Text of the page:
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Hoffmann, R. A wiki for the life sciences where authorship matters. Nature Genetics (2008)
 
 
 

Afterload induced changes in myocardial relaxation: a mechanism for diastolic dysfunction.

BACKGROUND: Diastolic left ventricular (LV) dysfunction manifests as an upward shift of the diastolic pressure-volume relation. One of the possible causes of diastolic LV dysfunction is incomplete myocardial relaxation. It is well known that high afterload slows myocardial relaxation. This contribution investigated to what extent afterload elevation could also affect LV filling pressures including end-diastolic LV pressure (LVP). METHODS: Selective, beat-to-beat elevations of afterload were induced in anaesthetised open-chest rabbits (n = 9) by abrupt narrowing of the ascending aorta during the diastole of the preceding heartbeat. This was performed with physiological heart rate and blood pressure. RESULTS: These interventions increased systolic LVP from 90 +/- 3 mm Hg at baseline to 103 +/- 4, 123 +/- 5, 139 +/- 5 and 154 +/- 6 mm Hg. The last intervention was a total aortic occlusion inducing a first beat isovolumetric contraction. Smaller afterload elevations decreased tau (accelerated LVP fall) and did not elevate diastolic pressure-internal diameter relation (P-ID). Larger afterload elevations increased tau (decelerated LVP fall), induced an upward shift of the diastolic P-ID and increased end-diastolic LVP. Effects of afterload on end-diastolic LVP were correlated with effects on tau (r = 0.89; P < 0.01). Incomplete relaxation or load-dependent residual active state appeared to be the mechanism for this diastolic dysfunction. Similar findings were made retrospectively in dogs instrumented with circumferential segment length gauges (n = 16). CONCLUSIONS: Diastolic LV dysfunction was induced by elevated afterload in healthy hearts of rabbits and dogs. If this mechanism could be shown to be operative in the failing heart, reversal of diastolic dysfunction should contribute to the beneficial effects of vasodilating and inotropic therapy on pulmonary congestion.[1]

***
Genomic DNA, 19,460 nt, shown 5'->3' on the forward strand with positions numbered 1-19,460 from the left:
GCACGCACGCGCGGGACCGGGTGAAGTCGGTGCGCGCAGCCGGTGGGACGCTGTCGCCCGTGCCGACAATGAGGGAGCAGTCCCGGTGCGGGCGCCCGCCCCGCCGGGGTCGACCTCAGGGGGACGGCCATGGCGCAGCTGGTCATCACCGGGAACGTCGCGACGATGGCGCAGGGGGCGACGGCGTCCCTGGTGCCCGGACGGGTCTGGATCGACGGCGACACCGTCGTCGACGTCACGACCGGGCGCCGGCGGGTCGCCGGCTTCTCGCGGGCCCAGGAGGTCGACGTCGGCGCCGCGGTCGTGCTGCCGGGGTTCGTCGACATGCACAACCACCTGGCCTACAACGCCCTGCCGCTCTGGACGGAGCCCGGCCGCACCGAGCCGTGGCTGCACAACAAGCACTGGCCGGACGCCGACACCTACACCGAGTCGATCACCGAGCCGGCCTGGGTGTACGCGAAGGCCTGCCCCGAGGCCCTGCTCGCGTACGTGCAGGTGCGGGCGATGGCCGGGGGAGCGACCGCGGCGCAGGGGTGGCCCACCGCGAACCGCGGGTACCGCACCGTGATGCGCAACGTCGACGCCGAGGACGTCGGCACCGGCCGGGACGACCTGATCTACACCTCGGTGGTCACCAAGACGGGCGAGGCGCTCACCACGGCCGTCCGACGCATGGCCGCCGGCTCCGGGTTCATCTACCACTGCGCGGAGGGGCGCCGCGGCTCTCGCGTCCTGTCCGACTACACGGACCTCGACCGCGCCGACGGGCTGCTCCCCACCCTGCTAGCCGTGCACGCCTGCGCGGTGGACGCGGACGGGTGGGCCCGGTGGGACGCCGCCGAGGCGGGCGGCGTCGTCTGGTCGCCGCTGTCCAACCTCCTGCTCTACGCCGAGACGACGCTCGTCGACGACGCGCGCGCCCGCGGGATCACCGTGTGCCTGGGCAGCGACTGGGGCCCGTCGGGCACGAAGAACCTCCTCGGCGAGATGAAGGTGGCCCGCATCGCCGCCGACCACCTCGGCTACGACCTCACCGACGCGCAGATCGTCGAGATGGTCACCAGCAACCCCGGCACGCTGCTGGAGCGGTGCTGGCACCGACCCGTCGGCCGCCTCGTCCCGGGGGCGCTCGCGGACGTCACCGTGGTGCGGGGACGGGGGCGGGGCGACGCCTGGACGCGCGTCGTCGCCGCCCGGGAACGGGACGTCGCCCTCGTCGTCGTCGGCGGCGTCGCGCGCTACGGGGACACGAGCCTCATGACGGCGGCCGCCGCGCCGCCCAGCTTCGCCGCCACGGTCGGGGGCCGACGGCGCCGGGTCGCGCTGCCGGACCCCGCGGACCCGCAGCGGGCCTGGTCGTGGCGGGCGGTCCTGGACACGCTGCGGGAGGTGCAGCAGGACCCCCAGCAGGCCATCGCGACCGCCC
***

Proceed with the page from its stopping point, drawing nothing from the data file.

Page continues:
References

  1. Afterload induced changes in myocardial relaxation: a mechanism for diastolic dysfunction. Leite-Moreira, A.F., Correia-Pinto, J., Gillebert, T.C. Cardiovasc. Res. (1999) [Pubmed]
 
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